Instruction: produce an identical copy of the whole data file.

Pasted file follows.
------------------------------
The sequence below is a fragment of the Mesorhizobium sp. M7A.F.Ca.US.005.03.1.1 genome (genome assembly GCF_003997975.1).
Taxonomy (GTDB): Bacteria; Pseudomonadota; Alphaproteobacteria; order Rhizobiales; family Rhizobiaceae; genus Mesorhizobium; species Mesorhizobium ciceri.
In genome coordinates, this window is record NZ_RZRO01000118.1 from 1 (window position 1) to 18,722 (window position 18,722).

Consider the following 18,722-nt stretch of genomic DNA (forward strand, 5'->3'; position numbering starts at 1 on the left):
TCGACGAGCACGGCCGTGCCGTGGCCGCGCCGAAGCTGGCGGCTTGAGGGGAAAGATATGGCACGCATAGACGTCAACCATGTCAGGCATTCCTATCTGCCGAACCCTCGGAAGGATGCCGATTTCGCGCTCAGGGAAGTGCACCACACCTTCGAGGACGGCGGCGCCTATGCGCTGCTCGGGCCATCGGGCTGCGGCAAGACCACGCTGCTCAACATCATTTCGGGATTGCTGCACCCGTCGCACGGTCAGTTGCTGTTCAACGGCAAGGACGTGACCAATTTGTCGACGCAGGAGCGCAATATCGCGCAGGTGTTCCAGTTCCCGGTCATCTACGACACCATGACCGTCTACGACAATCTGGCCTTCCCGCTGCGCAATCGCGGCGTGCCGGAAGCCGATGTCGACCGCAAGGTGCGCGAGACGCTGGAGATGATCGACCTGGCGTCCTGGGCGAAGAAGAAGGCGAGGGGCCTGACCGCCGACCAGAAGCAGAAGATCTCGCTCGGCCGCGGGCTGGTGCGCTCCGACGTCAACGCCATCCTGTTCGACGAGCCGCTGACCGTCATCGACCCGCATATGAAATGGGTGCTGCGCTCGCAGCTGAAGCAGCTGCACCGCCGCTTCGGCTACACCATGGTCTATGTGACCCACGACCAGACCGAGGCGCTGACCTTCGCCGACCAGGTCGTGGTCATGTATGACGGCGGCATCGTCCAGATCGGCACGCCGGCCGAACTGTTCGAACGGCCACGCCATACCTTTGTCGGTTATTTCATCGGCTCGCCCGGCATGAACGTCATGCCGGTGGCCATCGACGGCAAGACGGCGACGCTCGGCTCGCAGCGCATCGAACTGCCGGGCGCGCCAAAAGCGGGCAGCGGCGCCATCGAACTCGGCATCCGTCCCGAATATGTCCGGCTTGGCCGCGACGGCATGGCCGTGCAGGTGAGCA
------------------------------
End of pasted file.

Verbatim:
The sequence below is a fragment of the Mesorhizobium sp. M7A.F.Ca.US.005.03.1.1 genome (genome assembly GCF_003997975.1).
Taxonomy (GTDB): Bacteria; Pseudomonadota; Alphaproteobacteria; order Rhizobiales; family Rhizobiaceae; genus Mesorhizobium; species Mesorhizobium ciceri.
In genome coordinates, this window is record NZ_RZRO01000118.1 from 1 (window position 1) to 18,722 (window position 18,722).

Consider the following 18,722-nt stretch of genomic DNA (forward strand, 5'->3'; position numbering starts at 1 on the left):
TCGACGAGCACGGCCGTGCCGTGGCCGCGCCGAAGCTGGCGGCTTGAGGGGAAAGATATGGCACGCATAGACGTCAACCATGTCAGGCATTCCTATCTGCCGAACCCTCGGAAGGATGCCGATTTCGCGCTCAGGGAAGTGCACCACACCTTCGAGGACGGCGGCGCCTATGCGCTGCTCGGGCCATCGGGCTGCGGCAAGACCACGCTGCTCAACATCATTTCGGGATTGCTGCACCCGTCGCACGGTCAGTTGCTGTTCAACGGCAAGGACGTGACCAATTTGTCGACGCAGGAGCGCAATATCGCGCAGGTGTTCCAGTTCCCGGTCATCTACGACACCATGACCGTCTACGACAATCTGGCCTTCCCGCTGCGCAATCGCGGCGTGCCGGAAGCCGATGTCGACCGCAAGGTGCGCGAGACGCTGGAGATGATCGACCTGGCGTCCTGGGCGAAGAAGAAGGCGAGGGGCCTGACCGCCGACCAGAAGCAGAAGATCTCGCTCGGCCGCGGGCTGGTGCGCTCCGACGTCAACGCCATCCTGTTCGACGAGCCGCTGACCGTCATCGACCCGCATATGAAATGGGTGCTGCGCTCGCAGCTGAAGCAGCTGCACCGCCGCTTCGGCTACACCATGGTCTATGTGACCCACGACCAGACCGAGGCGCTGACCTTCGCCGACCAGGTCGTGGTCATGTATGACGGCGGCATCGTCCAGATCGGCACGCCGGCCGAACTGTTCGAACGGCCACGCCATACCTTTGTCGGTTATTTCATCGGCTCGCCCGGCATGAACGTCATGCCGGTGGCCATCGACGGCAAGACGGCGACGCTCGGCTCGCAGCGCATCGAACTGCCGGGCGCGCCAAAAGCGGGCAGCGGCGCCATCGAACTCGGCATCCGTCCCGAATATGTCCGGCTTGGCCGCGACGGCATGGCCGTGCAGGTGAGCA